This application claims priority under 35 USC 119 (e)(1) of provisional application No. 60/079,965, filed Mar. 30, 1998.

BACKGROUND AND SUMMARY OF THE INVENTION

The present invention relates to integrated circuit structures and fabrication methods.

Background: Sidewall Spacers

A technology which was first proposed in the 1970s is sidewall spacers on MOS gate structures. These sidewall spacers perform two important functions: they provide a lateral separation between the conductive gate material and conductive cladding (such as silicide) which may be present on the surface of the source/drain regions; and they also provide a useful alignment for the lightly doped drain regions. That is, a lighter dose of the source/drain dopant is preferably implanted before the sidewall spacers are in place, to form lightly-doped-drain (LDD) or medium-doped-drain (MDD) extension regions; a heavier dose is preferably implanted after the sidewall spacers are in place. This provides some self-aligned lateral separation between the most heavily doped parts of the source/drain diffusions and the corner of the gate.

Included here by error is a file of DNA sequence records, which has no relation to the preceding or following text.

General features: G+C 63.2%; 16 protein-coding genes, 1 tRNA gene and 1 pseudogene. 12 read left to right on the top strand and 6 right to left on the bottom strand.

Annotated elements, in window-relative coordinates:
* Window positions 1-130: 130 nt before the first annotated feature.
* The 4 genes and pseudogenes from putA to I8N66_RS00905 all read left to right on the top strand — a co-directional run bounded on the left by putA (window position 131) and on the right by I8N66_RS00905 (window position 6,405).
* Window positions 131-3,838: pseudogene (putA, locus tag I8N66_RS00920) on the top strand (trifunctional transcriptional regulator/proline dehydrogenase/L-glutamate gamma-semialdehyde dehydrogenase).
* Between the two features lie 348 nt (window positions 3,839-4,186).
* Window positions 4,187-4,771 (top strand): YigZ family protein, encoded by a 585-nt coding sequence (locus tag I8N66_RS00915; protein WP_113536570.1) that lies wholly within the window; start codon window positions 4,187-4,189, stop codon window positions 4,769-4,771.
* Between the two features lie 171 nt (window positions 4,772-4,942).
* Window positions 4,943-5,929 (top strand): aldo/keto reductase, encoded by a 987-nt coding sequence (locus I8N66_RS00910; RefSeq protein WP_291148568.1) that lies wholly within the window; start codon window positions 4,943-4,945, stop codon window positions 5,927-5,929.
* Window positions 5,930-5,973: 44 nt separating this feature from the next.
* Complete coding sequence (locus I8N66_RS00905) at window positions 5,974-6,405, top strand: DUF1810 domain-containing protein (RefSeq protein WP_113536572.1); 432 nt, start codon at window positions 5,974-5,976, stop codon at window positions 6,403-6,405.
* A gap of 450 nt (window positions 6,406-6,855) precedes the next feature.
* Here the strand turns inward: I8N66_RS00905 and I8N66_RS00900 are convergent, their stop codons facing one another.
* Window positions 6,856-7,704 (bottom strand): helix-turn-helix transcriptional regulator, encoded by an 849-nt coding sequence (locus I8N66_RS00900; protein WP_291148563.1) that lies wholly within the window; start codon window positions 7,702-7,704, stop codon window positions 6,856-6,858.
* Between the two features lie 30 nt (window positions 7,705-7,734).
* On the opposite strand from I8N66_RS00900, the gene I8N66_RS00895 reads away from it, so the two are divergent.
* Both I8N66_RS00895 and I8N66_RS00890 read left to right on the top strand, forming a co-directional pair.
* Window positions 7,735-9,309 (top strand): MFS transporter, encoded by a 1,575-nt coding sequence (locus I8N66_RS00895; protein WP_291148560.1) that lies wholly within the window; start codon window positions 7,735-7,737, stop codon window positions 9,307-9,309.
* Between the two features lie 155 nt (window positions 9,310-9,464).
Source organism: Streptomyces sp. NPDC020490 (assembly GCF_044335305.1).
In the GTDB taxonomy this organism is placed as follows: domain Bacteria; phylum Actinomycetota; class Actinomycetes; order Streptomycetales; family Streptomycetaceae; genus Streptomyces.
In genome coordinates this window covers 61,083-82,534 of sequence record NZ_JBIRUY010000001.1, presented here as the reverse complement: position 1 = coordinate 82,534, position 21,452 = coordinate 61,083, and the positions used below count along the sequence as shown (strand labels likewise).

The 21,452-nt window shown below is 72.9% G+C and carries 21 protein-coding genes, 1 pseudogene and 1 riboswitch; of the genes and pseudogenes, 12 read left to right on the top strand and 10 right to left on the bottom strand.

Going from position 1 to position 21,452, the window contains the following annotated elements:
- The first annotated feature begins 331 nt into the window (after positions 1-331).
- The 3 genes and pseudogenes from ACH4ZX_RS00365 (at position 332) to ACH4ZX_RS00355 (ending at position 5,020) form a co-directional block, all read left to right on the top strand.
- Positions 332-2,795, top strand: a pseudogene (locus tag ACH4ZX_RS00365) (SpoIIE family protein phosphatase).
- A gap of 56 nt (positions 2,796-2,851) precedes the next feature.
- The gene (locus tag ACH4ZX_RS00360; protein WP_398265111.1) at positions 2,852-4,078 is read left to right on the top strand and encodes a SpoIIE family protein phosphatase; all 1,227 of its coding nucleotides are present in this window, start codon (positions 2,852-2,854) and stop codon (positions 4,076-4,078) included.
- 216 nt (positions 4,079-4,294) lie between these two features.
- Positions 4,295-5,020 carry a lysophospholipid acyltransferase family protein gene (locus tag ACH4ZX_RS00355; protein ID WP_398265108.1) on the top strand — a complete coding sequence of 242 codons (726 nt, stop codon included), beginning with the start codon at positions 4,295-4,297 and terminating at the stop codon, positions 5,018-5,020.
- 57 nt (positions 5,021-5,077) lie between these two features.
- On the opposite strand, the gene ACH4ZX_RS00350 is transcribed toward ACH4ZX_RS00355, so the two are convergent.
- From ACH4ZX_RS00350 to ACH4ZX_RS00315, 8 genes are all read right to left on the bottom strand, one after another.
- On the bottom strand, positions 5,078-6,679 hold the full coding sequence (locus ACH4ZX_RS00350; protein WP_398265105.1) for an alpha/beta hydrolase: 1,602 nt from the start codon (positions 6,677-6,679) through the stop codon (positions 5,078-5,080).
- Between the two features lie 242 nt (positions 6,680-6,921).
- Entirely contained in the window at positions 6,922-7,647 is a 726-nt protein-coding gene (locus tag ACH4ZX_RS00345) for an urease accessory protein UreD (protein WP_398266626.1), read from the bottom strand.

During the 1990s, it has become increasingly common to fabricate such sidewall spacers using silicon nitride (Si3N4) rather than silicon dioxide. Silicon nitride has the advantage that a selective oxide etch, such as the source/drain contact etch, can stop on the nitride. Thus, it is no longer necessary to impose an offset rule between the contact location and the gate location (particularly if the top of the gate is also covered with silicon nitride). See, for example, U.S. Pat. No. 5,439,846, which is hereby incorporated by reference.